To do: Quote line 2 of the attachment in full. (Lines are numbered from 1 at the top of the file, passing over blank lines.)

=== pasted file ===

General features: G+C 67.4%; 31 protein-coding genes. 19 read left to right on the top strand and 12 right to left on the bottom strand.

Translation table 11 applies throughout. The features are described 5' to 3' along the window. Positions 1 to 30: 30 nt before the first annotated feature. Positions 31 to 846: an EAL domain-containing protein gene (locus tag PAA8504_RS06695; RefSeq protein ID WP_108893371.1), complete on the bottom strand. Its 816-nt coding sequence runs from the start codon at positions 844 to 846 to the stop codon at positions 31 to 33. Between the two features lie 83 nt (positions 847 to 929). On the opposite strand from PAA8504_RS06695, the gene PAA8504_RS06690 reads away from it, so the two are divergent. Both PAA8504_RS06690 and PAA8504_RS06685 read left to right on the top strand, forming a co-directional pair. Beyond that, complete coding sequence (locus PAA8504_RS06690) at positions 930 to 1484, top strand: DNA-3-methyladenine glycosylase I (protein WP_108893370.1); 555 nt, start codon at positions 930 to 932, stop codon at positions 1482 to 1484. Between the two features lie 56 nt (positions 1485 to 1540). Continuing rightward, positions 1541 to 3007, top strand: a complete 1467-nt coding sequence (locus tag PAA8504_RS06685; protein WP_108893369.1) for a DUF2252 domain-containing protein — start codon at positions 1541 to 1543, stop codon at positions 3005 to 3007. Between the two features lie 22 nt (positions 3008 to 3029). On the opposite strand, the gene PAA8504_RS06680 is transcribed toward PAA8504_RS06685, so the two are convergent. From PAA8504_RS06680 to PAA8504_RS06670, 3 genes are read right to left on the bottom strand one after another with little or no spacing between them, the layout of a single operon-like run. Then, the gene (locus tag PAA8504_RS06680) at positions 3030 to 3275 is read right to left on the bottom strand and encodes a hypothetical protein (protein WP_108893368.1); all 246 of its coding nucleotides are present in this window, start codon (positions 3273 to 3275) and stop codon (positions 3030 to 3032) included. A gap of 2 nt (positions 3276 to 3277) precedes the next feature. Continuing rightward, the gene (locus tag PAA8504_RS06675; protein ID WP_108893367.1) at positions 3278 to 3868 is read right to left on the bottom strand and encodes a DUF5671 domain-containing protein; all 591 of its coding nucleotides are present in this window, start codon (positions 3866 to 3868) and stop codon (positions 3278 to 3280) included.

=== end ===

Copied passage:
Translation table 11 applies throughout. The features are described 5' to 3' along the window. Positions 1 to 30: 30 nt before the first annotated feature. Positions 31 to 846: an EAL domain-containing protein gene (locus tag PAA8504_RS06695; RefSeq protein ID WP_108893371.1), complete on the bottom strand. Its 816-nt coding sequence runs from the start codon at positions 844 to 846 to the stop codon at positions 31 to 33. Between the two features lie 83 nt (positions 847 to 929). On the opposite strand from PAA8504_RS06695, the gene PAA8504_RS06690 reads away from it, so the two are divergent. Both PAA8504_RS06690 and PAA8504_RS06685 read left to right on the top strand, forming a co-directional pair. Beyond that, complete coding sequence (locus PAA8504_RS06690) at positions 930 to 1484, top strand: DNA-3-methyladenine glycosylase I (protein WP_108893370.1); 555 nt, start codon at positions 930 to 932, stop codon at positions 1482 to 1484. Between the two features lie 56 nt (positions 1485 to 1540). Continuing rightward, positions 1541 to 3007, top strand: a complete 1467-nt coding sequence (locus tag PAA8504_RS06685; protein WP_108893369.1) for a DUF2252 domain-containing protein — start codon at positions 1541 to 1543, stop codon at positions 3005 to 3007. Between the two features lie 22 nt (positions 3008 to 3029). On the opposite strand, the gene PAA8504_RS06680 is transcribed toward PAA8504_RS06685, so the two are convergent. From PAA8504_RS06680 to PAA8504_RS06670, 3 genes are read right to left on the bottom strand one after another with little or no spacing between them, the layout of a single operon-like run. Then, the gene (locus tag PAA8504_RS06680) at positions 3030 to 3275 is read right to left on the bottom strand and encodes a hypothetical protein (protein WP_108893368.1); all 246 of its coding nucleotides are present in this window, start codon (positions 3273 to 3275) and stop codon (positions 3030 to 3032) included. A gap of 2 nt (positions 3276 to 3277) precedes the next feature. Continuing rightward, the gene (locus tag PAA8504_RS06675; protein ID WP_108893367.1) at positions 3278 to 3868 is read right to left on the bottom strand and encodes a DUF5671 domain-containing protein; all 591 of its coding nucleotides are present in this window, start codon (positions 3866 to 3868) and stop codon (positions 3278 to 3280) included.